Mesa Verde Part 2…continued
The National Park Service hiking brochure describes the Petroglyph Loop:
This adventurous trail winds just below the edge of Chapin Mesa and leads to a large petroglyph panel 1.4 miles (2.3 km) from the trailhead. The trail is rugged and rocky along the canyon wall to the panel. After the panel, you’ll scramble up a large stone staircase to the top and enjoy an easy return through forest to complete the loop.
We purchase a trail guide from the museum that corresponds to 34 numbered markers along this 3 mile (4.8 km) loop that introduces hikers to the natural environment of Mesa Verde and the ways it was used by native peoples.
Don’t worry, I am not going to bog you down with all these details. Sit back. Relax. Enjoy the hike without breaking a sweat!
Wow, this feels like a lot longer than 1.4 miles to reach the petroglyph panel!
According to the trail guide, the Anazasi, or Ancient Ones, stood on the ledge and chipped these designs through the exterior desert varnish to the light sandstone beneath.
In 1942 four Hopi men from northeastern Arizona visited the panel and interpreted some of the glyphs. These are modern day Hopi interpretations and may or not be what the original rock artists meant.
The following pics and explanations are from the trail guide:
After the panel, it looks like the trail ends. I mean, we don’t see a large stone staircase. All we see is a pile of rocks leading up and up to who knows what! We definitely don’t want to turn back, so we scramble vertically taking big steps and bracing the edges of rocks to propel us upward.
At a resting spot, I catch my breath and take some pictures.
We arrive on top of the Mesa. Just below are the petroglyph panels.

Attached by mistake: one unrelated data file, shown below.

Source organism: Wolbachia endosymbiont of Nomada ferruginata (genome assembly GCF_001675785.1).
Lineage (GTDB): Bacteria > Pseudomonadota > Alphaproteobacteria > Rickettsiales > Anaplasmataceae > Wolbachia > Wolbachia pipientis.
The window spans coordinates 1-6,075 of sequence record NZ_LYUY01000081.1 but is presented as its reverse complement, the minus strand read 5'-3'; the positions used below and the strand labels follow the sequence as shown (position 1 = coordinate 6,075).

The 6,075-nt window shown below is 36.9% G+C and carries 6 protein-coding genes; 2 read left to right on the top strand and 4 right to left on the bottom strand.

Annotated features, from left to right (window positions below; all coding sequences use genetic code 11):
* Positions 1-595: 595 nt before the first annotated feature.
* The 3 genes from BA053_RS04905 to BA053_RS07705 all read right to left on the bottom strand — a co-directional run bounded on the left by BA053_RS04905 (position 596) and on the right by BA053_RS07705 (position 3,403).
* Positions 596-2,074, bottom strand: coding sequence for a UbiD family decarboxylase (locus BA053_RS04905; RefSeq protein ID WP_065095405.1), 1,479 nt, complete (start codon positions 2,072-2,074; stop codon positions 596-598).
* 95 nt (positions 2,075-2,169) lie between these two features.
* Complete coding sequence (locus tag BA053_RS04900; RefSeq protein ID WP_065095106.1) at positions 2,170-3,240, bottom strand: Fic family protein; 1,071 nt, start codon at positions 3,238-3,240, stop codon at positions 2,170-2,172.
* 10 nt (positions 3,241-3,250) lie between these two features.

It’s an easy-peasy walk from here.
We descend from the top of the Mesa and notice cliff dwellings…
…and storage granaries.
We end up near Spruce House where we began and ascend the steep path up to the museum one last time.
I promised I wouldn’t bog you down with the flora of the trail markers, but I lied. The following plants and flowers spoke to me along the way. I mean, they begged me to take their picture…
This spindly cactus greeted us in the parking lot next to the museum. Could it be the Plains Prickly Pear, opuntia polyacantha?
Utah Serviceberry is one of the first plants to bloom in early spring. The tiny fruits resemble apples and are eaten by wildlife. The ancient Americans ate the fruit fresh or dried as well.
This plant is growing out of the rocky cliff. (I really must get the App that identifies plants and flowers!) The flowers resemble an Apache Plume or a Primrose but the leaves and bark don’t match.
Skunk Bush… there’s a plaque identifying this… Tiny yellow flowers appear before developing into dark red, sticky, slightly hairy berries in the summer. The berries produce a drink similar to lemonade. The twigs are used for making baskets and the buds are used for deodorant and perfume.
These tubular red flowers could be Beardlip Penstemon but the shiny green leaves on the lower stem have me confused. It’s definitely not Sky Rocket or Indian Paint Brush… must be a type of beardlip.
Not sure about this plant with the cluster of yellow buds and prominent leaves… The closest match I can come up with is Creeping Barberry, Mahonia Repens.
Once again, I have no clue about these slumped pointed lavender petals. Some sort of Gilia or Dusty Penstemon perhaps?
These five-petaled pale pink or lavender flowers are Mountain Phlox, Phlox Austromontana.
See, that wasn’t so bad was it?
It’s supper time and we still have to return to the RV, about an hour away. A busy day, filled with archeological information, dramatic views, a tour of a cliff dwelling, and a challenging hike…